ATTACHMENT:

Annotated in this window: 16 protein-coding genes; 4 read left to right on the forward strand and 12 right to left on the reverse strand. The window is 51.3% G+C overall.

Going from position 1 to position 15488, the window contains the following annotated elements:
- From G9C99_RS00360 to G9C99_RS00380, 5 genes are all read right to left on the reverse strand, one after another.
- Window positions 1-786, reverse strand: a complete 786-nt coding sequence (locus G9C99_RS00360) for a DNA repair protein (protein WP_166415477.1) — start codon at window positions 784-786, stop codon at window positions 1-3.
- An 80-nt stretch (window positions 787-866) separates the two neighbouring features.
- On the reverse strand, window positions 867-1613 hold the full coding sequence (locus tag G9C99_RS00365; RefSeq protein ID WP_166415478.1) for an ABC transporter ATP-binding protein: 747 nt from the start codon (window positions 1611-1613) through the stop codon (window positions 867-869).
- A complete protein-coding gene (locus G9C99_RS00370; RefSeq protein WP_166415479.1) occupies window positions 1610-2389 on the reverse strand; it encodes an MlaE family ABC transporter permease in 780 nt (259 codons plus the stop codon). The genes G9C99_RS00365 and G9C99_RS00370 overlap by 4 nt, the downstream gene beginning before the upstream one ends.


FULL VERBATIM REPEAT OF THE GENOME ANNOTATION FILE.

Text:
Annotated in this window: 16 protein-coding genes; 4 read left to right on the forward strand and 12 right to left on the reverse strand. The window is 51.3% G+C overall.

Going from position 1 to position 15488, the window contains the following annotated elements:
- From G9C99_RS00360 to G9C99_RS00380, 5 genes are all read right to left on the reverse strand, one after another.
- Window positions 1-786, reverse strand: a complete 786-nt coding sequence (locus G9C99_RS00360) for a DNA repair protein (protein WP_166415477.1) — start codon at window positions 784-786, stop codon at window positions 1-3.
- An 80-nt stretch (window positions 787-866) separates the two neighbouring features.
- On the reverse strand, window positions 867-1613 hold the full coding sequence (locus tag G9C99_RS00365; RefSeq protein ID WP_166415478.1) for an ABC transporter ATP-binding protein: 747 nt from the start codon (window positions 1611-1613) through the stop codon (window positions 867-869).
- A complete protein-coding gene (locus G9C99_RS00370; RefSeq protein WP_166415479.1) occupies window positions 1610-2389 on the reverse strand; it encodes an MlaE family ABC transporter permease in 780 nt (259 codons plus the stop codon). The genes G9C99_RS00365 and G9C99_RS00370 overlap by 4 nt, the downstream gene beginning before the upstream one ends.